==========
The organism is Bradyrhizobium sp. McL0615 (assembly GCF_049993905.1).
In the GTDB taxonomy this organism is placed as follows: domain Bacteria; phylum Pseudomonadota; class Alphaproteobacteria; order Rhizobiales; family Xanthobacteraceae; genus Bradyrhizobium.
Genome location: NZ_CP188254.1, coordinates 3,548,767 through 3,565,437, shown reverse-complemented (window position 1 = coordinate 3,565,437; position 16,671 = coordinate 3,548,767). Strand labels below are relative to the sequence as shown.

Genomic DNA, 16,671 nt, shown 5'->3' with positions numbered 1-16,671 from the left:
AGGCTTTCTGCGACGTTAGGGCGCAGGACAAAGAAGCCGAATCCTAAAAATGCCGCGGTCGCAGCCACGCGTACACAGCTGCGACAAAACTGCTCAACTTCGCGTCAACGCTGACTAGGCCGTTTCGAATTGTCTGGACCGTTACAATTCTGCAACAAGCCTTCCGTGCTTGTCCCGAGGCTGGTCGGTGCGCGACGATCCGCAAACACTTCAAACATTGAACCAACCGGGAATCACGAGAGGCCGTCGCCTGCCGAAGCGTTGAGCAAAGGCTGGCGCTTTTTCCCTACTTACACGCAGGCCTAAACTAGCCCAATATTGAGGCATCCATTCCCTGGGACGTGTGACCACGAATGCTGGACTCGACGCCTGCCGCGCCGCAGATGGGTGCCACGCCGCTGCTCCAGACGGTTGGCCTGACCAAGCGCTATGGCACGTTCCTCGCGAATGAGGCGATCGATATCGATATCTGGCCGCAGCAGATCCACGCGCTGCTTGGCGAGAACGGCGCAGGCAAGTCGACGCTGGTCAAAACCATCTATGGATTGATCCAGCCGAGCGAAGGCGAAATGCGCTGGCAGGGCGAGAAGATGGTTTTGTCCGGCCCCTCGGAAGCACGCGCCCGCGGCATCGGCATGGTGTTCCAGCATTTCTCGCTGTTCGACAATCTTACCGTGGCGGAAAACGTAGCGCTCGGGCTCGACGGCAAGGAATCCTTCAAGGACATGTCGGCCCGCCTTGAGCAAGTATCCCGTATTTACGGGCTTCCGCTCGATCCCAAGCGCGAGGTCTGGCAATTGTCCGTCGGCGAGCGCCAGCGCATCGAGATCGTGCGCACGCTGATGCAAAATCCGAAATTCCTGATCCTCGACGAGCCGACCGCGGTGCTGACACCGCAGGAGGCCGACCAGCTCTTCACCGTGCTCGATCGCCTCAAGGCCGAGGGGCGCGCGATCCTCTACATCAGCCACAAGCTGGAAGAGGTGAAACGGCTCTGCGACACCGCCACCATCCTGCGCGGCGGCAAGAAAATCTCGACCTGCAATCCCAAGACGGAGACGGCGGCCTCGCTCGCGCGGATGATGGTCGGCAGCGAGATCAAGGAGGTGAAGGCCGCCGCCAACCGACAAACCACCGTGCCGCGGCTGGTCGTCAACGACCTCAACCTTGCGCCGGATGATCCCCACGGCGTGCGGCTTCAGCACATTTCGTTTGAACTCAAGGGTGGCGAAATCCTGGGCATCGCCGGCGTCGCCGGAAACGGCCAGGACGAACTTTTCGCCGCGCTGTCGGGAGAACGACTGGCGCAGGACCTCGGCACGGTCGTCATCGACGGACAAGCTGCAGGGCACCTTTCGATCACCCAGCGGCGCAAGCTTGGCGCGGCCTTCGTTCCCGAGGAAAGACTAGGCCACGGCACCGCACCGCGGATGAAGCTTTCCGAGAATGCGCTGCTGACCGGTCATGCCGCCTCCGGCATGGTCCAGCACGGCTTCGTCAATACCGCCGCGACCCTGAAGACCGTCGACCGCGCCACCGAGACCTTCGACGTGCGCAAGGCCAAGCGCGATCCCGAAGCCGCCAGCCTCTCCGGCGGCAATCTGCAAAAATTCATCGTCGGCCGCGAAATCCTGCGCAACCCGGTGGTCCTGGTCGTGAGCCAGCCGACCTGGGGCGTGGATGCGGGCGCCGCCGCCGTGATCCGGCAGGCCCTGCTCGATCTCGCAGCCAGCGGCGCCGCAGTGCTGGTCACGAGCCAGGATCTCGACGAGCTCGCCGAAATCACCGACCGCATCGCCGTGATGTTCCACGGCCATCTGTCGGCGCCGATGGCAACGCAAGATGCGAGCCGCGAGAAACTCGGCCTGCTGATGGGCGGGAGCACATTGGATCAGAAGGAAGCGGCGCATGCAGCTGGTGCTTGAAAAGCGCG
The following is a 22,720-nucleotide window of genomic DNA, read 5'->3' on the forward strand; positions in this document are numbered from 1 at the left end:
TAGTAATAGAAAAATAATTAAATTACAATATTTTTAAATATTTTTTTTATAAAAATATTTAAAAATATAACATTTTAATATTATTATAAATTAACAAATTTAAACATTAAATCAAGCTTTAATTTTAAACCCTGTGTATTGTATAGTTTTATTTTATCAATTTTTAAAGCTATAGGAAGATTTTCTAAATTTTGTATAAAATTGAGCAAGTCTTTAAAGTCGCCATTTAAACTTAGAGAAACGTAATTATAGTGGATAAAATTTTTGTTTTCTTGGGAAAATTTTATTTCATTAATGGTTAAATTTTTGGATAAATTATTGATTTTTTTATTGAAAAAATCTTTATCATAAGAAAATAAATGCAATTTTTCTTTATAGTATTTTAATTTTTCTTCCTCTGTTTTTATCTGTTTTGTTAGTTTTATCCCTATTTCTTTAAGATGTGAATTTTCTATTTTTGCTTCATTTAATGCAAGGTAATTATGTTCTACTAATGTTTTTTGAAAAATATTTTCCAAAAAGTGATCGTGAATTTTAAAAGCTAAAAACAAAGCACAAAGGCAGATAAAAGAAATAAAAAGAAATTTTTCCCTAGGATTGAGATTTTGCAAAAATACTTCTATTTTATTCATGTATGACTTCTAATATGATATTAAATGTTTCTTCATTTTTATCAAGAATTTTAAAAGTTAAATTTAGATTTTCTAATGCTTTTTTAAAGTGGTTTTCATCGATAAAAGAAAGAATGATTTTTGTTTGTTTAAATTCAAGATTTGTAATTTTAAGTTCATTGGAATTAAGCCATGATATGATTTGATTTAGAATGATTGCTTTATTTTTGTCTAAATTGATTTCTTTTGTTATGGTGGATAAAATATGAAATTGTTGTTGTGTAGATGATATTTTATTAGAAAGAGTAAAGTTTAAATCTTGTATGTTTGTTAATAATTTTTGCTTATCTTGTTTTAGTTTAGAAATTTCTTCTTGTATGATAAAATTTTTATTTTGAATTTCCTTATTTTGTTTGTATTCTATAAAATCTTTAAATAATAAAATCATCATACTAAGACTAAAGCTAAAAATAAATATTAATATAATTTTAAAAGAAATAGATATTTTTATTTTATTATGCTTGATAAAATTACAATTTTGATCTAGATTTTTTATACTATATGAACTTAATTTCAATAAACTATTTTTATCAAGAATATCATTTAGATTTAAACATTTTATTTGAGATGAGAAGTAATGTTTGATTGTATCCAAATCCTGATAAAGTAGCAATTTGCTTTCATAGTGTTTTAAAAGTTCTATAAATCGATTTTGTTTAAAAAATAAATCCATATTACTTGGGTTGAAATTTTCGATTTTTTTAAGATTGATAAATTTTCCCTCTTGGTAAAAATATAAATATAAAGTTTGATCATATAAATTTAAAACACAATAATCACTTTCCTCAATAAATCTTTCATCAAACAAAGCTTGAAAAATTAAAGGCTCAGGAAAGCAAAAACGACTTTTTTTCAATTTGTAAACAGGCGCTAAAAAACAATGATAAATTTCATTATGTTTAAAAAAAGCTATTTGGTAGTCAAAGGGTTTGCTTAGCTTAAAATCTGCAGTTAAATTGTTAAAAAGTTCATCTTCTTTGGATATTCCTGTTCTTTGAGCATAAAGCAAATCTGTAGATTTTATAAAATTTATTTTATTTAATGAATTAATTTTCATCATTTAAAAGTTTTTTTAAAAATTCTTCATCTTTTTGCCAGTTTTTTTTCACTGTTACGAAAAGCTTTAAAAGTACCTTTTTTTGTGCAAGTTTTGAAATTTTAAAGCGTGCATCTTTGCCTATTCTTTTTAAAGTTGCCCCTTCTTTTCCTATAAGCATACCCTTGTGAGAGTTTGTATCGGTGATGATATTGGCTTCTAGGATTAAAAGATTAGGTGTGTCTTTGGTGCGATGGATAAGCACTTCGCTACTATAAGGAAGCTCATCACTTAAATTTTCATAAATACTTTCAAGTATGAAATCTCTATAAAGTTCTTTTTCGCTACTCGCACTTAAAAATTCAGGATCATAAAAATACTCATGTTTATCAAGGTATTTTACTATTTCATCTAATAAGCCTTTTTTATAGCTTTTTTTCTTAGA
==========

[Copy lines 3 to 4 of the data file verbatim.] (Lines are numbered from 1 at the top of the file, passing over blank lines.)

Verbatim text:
Genome location: NZ_CP188254.1, coordinates 3,548,767 through 3,565,437, shown reverse-complemented (window position 1 = coordinate 3,565,437; position 16,671 = coordinate 3,548,767). Strand labels below are relative to the sequence as shown.

Genomic DNA, 16,671 nt, shown 5'->3' with positions numbered 1-16,671 from the left: